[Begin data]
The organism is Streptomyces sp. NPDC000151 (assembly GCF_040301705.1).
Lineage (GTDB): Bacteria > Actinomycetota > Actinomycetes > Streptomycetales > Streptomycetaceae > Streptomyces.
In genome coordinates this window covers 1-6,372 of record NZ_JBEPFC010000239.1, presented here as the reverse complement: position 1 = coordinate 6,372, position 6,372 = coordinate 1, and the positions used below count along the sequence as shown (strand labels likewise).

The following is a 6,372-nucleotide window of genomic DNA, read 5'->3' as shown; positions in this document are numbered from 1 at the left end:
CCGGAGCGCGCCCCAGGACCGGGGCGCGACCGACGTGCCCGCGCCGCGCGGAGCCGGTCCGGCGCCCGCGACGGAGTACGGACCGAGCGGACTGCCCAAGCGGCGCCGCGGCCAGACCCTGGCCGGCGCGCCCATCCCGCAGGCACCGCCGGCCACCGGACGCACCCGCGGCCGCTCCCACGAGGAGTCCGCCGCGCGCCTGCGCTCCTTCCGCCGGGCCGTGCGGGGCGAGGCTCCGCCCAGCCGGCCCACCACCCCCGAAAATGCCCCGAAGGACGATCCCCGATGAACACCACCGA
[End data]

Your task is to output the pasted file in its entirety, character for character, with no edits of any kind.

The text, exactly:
The organism is Streptomyces sp. NPDC000151 (assembly GCF_040301705.1).
Lineage (GTDB): Bacteria > Actinomycetota > Actinomycetes > Streptomycetales > Streptomycetaceae > Streptomyces.
In genome coordinates this window covers 1-6,372 of record NZ_JBEPFC010000239.1, presented here as the reverse complement: position 1 = coordinate 6,372, position 6,372 = coordinate 1, and the positions used below count along the sequence as shown (strand labels likewise).

The following is a 6,372-nucleotide window of genomic DNA, read 5'->3' as shown; positions in this document are numbered from 1 at the left end:
CCGGAGCGCGCCCCAGGACCGGGGCGCGACCGACGTGCCCGCGCCGCGCGGAGCCGGTCCGGCGCCCGCGACGGAGTACGGACCGAGCGGACTGCCCAAGCGGCGCCGCGGCCAGACCCTGGCCGGCGCGCCCATCCCGCAGGCACCGCCGGCCACCGGACGCACCCGCGGCCGCTCCCACGAGGAGTCCGCCGCGCGCCTGCGCTCCTTCCGCCGGGCCGTGCGGGGCGAGGCTCCGCCCAGCCGGCCCACCACCCCCGAAAATGCCCCGAAGGACGATCCCCGATGAACACCACCGA